OF BIRTHDAYS, BBQ'S, HARVESTS AND HALLOWEEN.
For starters, my daughter’s fourth birthday was Sunday. But that’s a deceptive statement, since the birthday celebration actually started last August when my family—in what is becoming an annual tradition—threw Inés a way, way early birthday party while we were in Chicago.
But party train hit full steam last week.
We had a birthday party for Inés’s friends and classmates on Thursday at the local kiddieland park. You know...it’s one of those storefronts in which 700 toddlers jump into a pit filled with 700,000 plastic balls and remain merrily submerged for 7-8 hours.
The only difference between US kiddie parks and Spanish ones is that the Spanish ones all have bars serving beer to the parents. No joke.
The next day (Friday), Inés had another birthday party with exactly the same kids attending—but this time, it was *in* school. Yes, Daddy dropped Inés off at school...along with an arm-load of grocery bags filled with pastries and juice boxes.
When Daddy picked-up Inés, she was wearing a large, cardboard crown and a even larger smile.
Then on Friday night, we were invited to a “Fall Harvest Festival” at an American-run, English-language, evangelical school a couple of towns over. Here’s where the American culture bit really kicked-in.
It was like stepping into Mayberry—only with much better weather. This Festival had everything that a homesick American boy could ask for. Bobbing for apples. Tractor-pulled hay rides through the moonlit corn fields. Face painting. Country line dancing (not for me, of course!). Apple pies. Pumpkin pies. And hot dogs and s’mores roasted over a campfire.
Do you know how long it’s been since I had last seen a God-damned marshmallow?! Let alone, setting one ablaze and stuffing the entire black-encrusted ball of molten napalm into my mouth. I almost wept with joy.
After the Fall Harvest Festival, I put Inés to bed and started cooking for Sunday’s Birthday BBQ.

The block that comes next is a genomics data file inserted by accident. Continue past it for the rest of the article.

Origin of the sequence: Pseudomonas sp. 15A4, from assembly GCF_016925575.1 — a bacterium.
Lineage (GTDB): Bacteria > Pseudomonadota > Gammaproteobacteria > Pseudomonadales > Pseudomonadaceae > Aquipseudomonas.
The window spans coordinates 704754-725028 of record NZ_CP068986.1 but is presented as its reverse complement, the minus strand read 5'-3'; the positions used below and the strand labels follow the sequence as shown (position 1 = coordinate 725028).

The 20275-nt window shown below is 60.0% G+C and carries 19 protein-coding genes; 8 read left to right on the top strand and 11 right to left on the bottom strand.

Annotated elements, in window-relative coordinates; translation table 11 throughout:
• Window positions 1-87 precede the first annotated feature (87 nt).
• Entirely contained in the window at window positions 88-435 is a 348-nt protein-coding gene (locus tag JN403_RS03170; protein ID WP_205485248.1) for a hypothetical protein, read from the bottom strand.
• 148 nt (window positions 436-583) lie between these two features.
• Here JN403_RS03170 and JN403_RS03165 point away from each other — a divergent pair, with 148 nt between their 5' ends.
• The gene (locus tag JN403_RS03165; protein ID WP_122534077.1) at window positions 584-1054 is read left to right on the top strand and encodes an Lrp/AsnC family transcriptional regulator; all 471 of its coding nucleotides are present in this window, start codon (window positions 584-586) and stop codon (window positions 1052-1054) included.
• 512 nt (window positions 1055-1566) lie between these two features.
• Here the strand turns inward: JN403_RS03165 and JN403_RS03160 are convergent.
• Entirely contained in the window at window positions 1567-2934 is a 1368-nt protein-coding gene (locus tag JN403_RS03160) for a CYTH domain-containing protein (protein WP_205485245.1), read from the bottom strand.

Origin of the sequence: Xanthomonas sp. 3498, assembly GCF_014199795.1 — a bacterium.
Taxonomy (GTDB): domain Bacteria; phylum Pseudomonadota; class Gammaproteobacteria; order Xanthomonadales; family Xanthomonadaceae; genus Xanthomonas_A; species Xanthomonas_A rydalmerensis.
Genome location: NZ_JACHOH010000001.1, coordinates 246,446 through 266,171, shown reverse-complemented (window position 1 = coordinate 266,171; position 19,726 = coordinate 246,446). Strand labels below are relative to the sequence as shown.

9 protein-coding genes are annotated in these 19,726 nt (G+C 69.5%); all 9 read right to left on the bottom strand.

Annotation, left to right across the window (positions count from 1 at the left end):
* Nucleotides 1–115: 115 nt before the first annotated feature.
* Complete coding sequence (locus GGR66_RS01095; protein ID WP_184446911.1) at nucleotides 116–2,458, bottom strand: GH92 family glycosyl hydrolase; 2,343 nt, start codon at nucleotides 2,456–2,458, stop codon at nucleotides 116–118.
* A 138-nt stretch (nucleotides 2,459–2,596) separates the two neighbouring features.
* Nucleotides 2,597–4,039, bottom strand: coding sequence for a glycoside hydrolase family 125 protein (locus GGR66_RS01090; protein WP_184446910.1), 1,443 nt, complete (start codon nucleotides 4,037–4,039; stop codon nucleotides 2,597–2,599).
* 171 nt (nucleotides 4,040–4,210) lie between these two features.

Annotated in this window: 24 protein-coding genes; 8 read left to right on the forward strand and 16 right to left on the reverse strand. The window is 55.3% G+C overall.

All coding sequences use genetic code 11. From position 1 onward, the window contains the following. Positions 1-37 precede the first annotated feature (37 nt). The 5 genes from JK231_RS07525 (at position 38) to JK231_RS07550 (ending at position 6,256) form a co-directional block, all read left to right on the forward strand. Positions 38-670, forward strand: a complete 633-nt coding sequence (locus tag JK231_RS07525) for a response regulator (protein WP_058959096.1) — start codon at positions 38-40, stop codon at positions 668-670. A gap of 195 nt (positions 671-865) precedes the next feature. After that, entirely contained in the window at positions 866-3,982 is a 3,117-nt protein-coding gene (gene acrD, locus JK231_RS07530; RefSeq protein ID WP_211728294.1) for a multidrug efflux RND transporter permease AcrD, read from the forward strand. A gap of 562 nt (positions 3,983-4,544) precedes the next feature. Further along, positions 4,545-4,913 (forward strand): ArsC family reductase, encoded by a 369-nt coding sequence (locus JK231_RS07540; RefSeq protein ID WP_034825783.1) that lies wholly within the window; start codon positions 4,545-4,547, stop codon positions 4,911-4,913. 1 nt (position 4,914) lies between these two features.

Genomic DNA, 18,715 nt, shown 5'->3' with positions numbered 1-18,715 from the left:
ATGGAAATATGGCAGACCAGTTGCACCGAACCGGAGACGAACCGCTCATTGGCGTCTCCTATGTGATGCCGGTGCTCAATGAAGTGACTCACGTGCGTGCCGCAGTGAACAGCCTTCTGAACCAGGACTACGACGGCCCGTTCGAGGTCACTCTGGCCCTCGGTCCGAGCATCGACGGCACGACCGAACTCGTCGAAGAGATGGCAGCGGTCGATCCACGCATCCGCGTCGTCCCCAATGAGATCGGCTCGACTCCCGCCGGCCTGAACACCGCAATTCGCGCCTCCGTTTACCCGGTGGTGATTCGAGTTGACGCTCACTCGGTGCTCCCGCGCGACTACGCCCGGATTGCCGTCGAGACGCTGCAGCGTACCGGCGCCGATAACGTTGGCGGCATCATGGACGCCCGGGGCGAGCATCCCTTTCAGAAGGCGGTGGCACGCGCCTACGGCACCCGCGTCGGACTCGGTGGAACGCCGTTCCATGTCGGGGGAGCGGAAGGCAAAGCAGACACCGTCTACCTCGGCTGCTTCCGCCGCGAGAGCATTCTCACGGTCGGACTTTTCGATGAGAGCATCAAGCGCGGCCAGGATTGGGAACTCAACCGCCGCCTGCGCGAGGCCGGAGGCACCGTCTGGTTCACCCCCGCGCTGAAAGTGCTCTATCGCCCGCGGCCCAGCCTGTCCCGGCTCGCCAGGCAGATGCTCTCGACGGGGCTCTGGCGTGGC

Actually, that’s not true. I started cooking the previous Sunday, when I dusted off The Salivator and spent twelve hours smoking 11 lbs. of pulled pork—which I then froze, because I know that the art of smoking has no respect for tight deadlines.
But, anyway...on Friday night, I made the sauces—both a vinegar-based Carolina sauce and a tomato-based Kansas City sauce.
On Saturday night (again, after Inés went to bed), I made the salads—creamy coleslaw and a macaroni salad that nearly everybody on earth seems crazy about, except me.
Sunday morning was a whirl of activity. After weeks of waiting, I was finally able to give Inés her IKEA drafting table—which she put to good use by covering every square inch of it (and much of the floor) with masking tape.
Then, the manic cooking phase began.
Thawed pulled pork moistened with apple juice went into the 220ºF oven to gently warm. Beer went into the ice-filled cooler. Green beans, pimientos de padrón and bananas were tossed with olive oil, salt and pepper (and, in the case of the bananas, sprinkled with curry powder) and tossed onto the grill. Chicken thighs (for the kids) were brined in a salt and sugar solution and also grilled. And all the while...Inés appeared in the kitchen every seven minutes wanting my help stringing plastic beads onto pipe cleaners.
The guests arrived at 2pm—which was 50 minutes before I finished cooking. But still, that’s a much better on-time performance than I’ve exhibited in past BBQ’s.
We had two families over for the birthday BBQ. A British family whose son is in Inés’s class. And an American family from Pittsburgh that lives down the street.
The Americans are not only incredibly nice people and the closest thing that I have to a family over here—but they’ve also proven to be an invaluable source of peanut butter.
And thank God for the mother...who saved me from certain exhaustion by volunteering to bake the birthday cake. Yellow cake with chocolate frosting and sprinkles.
And then, just when I thought it was safe to rest...today was Halloween.
I’ve mentioned in past blog posts that Halloween is still a fledgling holiday here in Spain. But a Spanish family down the street seems hell-bent on changing that. They threw an incredibly ambitious, well-organized Halloween party this afternoon for all of the neighborhood kids (and for quite a few adults, also). Inés went as Superman. I went as Michael Myers.
After the party, the kids went trick or treating—which, judging by the perplexed-yet-horrified looks on the faces of seven out of every ten neighborhood homeowners, has not yet gained a foothold in the collective Spanish consciousness.
At least I was prepared. I had a bushel-basket full of chocolate chip and COCONUT granola bars sitting in my foyer.
And now that birthday and Halloween season is over, it really is time to rest. Inés is with her mother for the week. Thanksgiving is still a month away. And I’ve got 2/3 a bushel-basket full of chocolate chip and COCONUT granola bars vying for my attention.
BTW...does anybody want the chocolate chips?